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FDA rejects diabetes drug from Bristol-Myers Squibb, AstraZeneca

Bristol-Myers Squibb (NYSE:BMY) and AstraZeneca’s (NYSE:AZN) jointly developed treatment for type 2 diabetes has been turned down by U.S. regulators until lingering questions over the diabetes drug’s benefits and risks are addressed. The U.S. Food and Drug Administration has requested additional clinical data on dapagliflozin to better assess the benefit-risk profile for the drug, including […]

Bristol-Myers Squibb (NYSE:BMY) and AstraZeneca’s (NYSE:AZN) jointly developed treatment for type 2 diabetes has been turned down by U.S. regulators until lingering questions over the diabetes drug’s benefits and risks are addressed.

The U.S. Food and Drug Administration has requested additional clinical data on dapagliflozin to better assess the benefit-risk profile for the drug, including clinical trial data from ongoing studies and possibly from new clinical trials, according to statements from Princeton, New Jersey-based Bristol-Myers Squibb and AstraZeneca in Wilmington, Delaware acknowledging they had received a complete response letter.

“Bristol-Myers Squibb and AstraZeneca will work closely with the FDA to determine the appropriate next steps for the dapagliflozin application, and are in ongoing discussions with health authorities in Europe and other countries as part of the application procedures,” the statement said.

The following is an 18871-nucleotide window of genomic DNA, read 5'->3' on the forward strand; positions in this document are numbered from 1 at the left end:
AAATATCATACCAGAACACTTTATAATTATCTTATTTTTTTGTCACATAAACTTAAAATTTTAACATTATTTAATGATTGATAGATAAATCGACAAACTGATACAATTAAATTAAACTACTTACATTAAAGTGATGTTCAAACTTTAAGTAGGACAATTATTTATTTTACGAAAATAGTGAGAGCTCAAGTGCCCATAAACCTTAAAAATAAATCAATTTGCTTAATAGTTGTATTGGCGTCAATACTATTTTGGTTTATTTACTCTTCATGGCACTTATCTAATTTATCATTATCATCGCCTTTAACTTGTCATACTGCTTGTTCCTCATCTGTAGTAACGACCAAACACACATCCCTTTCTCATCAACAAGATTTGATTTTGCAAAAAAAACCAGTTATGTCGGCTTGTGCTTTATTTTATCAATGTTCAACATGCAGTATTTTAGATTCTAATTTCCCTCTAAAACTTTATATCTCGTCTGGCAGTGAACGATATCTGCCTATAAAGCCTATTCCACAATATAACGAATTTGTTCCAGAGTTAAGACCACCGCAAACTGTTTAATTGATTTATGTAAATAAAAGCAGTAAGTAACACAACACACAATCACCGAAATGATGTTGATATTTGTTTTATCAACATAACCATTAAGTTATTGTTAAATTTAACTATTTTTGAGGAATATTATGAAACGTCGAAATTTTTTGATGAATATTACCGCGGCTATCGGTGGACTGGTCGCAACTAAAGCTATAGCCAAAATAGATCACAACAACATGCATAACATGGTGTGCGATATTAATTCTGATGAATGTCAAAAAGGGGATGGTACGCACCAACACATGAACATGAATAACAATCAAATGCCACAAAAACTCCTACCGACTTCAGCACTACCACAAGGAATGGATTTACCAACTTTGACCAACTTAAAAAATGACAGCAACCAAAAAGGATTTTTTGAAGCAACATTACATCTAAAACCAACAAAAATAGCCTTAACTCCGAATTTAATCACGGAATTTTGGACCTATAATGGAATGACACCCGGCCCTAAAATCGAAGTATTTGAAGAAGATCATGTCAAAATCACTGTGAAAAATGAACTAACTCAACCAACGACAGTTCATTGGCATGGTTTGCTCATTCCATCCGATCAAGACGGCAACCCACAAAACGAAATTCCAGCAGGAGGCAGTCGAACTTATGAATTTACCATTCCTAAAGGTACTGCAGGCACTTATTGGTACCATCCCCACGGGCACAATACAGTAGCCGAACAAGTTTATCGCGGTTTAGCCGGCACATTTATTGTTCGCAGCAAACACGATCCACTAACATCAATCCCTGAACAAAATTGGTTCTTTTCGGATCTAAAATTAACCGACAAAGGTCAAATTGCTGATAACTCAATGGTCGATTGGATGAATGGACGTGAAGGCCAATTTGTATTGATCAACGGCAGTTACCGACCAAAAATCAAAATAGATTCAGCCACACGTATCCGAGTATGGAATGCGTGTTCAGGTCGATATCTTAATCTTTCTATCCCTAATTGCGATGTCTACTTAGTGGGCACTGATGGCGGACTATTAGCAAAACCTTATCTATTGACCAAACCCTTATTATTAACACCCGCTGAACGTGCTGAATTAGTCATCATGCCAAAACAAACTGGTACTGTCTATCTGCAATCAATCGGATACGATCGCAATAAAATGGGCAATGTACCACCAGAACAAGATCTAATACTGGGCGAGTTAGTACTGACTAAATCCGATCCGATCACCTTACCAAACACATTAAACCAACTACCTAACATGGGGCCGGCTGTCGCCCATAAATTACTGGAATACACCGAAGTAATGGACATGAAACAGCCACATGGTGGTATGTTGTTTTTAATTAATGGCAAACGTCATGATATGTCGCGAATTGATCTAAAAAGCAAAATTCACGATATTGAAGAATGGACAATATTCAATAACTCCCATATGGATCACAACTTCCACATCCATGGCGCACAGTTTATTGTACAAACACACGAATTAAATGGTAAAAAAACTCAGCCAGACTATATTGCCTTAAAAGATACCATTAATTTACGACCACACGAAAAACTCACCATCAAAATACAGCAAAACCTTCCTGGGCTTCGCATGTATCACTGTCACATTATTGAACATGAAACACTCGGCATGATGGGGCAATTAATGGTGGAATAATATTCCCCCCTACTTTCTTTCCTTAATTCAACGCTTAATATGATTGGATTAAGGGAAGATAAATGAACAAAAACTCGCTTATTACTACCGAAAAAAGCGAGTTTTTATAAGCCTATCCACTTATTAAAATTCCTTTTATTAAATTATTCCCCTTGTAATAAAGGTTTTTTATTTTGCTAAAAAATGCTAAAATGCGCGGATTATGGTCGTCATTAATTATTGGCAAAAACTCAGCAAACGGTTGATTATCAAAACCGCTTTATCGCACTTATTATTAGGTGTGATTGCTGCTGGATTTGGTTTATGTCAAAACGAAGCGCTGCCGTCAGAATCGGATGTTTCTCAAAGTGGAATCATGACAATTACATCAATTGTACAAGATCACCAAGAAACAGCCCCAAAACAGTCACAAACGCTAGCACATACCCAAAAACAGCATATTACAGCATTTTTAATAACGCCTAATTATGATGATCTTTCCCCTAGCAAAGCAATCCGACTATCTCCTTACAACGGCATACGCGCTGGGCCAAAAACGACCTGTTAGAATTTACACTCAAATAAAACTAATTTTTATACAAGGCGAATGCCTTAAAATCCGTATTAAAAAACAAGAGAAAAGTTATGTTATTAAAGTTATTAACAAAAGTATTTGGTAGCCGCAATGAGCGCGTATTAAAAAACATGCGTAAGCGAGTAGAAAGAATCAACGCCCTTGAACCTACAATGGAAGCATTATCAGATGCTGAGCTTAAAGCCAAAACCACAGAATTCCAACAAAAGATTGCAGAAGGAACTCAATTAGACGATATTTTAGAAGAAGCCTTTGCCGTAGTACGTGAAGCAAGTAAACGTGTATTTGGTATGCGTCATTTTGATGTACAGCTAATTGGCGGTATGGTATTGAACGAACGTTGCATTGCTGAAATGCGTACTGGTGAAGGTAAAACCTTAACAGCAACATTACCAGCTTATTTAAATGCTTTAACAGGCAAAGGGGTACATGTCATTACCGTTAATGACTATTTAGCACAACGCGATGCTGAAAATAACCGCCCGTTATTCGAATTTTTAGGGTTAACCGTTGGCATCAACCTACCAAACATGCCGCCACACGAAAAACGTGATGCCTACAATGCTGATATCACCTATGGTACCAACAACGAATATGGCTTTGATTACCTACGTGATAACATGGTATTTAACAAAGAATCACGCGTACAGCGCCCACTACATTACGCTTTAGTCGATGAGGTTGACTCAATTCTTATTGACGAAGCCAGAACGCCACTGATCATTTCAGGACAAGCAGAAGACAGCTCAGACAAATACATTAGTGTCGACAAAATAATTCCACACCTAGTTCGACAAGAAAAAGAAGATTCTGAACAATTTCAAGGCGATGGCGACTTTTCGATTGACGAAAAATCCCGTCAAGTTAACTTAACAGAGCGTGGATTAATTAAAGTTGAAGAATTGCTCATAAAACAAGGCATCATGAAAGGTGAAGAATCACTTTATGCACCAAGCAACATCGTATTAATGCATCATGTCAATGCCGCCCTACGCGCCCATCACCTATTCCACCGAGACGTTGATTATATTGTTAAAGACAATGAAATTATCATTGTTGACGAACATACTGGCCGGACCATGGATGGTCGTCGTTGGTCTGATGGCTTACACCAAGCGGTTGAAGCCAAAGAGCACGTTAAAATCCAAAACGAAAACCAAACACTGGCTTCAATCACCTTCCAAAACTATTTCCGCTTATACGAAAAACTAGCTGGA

The FDA had delayed making a decision about the drug last October following an FDA advisory regulatory committee recommendation to reject approval of dapagliflozin in July over safety concerns tied to bladder cancer in phase 2b and phase 3 clinical trials.

More than 300 million people have diabetes, according to the World Health Organization. Drugmakers  have been developing for novel kinds of treatments to address anticipated increases in people with the disease as obesity numbers rise.

The once-daily pill aimed at helping diabetics flush out excess sugar from their urine would be the first in a new class of insulin-independent drugs. Other drug companies such as Johnson & Johnson (NYSE:JNJ) and  Eli Lilly & Co. (NYSE:LLY) are also developing insulin-independent drugs.

But a research note from Bernstein analyst Tim Anderson has said the diabetes drug market is already crowded without adding dapagliflozin to the mix:

“The drug has had little support from diabetes experts and the diabetes field is already crowded with a host of different therapeutic options, many of which are now available generically.”